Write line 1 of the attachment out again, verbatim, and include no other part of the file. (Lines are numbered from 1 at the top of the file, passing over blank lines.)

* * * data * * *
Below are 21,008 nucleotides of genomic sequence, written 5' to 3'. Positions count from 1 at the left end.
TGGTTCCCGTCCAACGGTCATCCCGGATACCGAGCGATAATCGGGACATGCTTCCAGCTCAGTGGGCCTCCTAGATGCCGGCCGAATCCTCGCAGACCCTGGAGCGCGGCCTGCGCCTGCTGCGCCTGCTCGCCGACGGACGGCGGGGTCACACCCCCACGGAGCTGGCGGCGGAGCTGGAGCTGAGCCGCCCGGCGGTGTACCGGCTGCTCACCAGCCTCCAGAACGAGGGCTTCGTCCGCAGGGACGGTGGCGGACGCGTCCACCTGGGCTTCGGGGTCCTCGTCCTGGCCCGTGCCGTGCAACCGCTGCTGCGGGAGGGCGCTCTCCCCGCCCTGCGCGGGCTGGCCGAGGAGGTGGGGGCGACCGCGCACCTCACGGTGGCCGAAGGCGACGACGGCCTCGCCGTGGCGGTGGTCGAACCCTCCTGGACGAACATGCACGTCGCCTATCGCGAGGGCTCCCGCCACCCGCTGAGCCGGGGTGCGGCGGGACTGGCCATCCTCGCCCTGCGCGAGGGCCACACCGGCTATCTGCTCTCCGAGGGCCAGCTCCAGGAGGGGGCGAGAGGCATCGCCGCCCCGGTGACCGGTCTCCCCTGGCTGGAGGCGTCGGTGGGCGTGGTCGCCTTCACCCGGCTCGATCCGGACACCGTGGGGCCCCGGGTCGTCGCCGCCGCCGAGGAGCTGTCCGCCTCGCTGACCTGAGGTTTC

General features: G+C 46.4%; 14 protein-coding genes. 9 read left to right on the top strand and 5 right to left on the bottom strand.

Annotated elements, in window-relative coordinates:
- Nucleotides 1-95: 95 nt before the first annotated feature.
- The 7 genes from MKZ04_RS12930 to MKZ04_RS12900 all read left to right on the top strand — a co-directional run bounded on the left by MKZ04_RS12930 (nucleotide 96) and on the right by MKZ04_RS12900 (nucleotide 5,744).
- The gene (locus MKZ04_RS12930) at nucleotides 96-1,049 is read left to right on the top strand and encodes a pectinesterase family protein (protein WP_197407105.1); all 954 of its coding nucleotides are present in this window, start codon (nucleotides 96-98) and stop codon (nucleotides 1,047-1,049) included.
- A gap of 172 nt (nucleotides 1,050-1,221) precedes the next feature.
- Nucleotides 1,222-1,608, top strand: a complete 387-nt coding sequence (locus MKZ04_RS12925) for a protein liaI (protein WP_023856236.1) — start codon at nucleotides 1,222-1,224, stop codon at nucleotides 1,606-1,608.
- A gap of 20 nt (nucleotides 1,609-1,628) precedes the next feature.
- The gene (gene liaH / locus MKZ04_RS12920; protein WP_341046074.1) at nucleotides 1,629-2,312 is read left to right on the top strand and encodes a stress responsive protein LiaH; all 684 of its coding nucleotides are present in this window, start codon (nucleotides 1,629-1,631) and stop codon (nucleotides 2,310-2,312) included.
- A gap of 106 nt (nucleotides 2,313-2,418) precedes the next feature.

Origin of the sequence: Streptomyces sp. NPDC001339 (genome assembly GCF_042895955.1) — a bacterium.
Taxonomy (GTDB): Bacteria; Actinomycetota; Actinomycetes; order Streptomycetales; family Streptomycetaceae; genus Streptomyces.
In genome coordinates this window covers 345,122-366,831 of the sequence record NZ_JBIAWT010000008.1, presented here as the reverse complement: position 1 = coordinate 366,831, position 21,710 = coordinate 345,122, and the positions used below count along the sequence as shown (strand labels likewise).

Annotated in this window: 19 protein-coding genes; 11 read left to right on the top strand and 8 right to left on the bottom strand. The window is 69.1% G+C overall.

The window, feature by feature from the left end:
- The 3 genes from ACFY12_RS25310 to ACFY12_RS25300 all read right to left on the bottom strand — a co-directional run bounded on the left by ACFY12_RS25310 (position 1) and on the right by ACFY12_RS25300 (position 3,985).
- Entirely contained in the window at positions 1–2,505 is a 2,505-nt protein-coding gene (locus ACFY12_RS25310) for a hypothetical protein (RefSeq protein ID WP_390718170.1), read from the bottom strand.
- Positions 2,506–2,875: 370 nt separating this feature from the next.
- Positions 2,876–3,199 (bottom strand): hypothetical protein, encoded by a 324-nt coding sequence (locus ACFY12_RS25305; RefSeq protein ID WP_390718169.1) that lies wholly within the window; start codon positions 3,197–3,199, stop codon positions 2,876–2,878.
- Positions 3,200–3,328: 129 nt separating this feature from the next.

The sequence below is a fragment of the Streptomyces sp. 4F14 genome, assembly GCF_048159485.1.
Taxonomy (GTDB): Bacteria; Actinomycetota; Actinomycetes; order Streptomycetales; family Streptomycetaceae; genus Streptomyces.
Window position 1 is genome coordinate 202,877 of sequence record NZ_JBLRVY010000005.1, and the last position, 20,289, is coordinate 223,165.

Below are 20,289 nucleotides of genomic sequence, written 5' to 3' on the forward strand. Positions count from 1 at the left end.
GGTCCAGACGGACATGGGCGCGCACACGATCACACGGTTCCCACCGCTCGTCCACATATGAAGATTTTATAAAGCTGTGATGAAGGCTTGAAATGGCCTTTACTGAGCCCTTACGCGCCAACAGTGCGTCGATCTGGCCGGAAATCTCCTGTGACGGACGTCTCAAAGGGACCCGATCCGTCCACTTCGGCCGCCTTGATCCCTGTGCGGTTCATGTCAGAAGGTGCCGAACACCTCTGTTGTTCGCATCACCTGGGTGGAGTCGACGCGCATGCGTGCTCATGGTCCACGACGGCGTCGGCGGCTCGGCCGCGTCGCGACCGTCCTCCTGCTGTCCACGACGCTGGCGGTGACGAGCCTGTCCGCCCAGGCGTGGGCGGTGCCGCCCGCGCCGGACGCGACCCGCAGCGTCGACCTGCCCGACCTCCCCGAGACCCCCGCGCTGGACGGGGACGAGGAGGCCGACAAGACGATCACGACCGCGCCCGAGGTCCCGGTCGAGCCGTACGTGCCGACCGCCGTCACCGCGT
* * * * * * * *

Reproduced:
Below are 21,008 nucleotides of genomic sequence, written 5' to 3'. Positions count from 1 at the left end.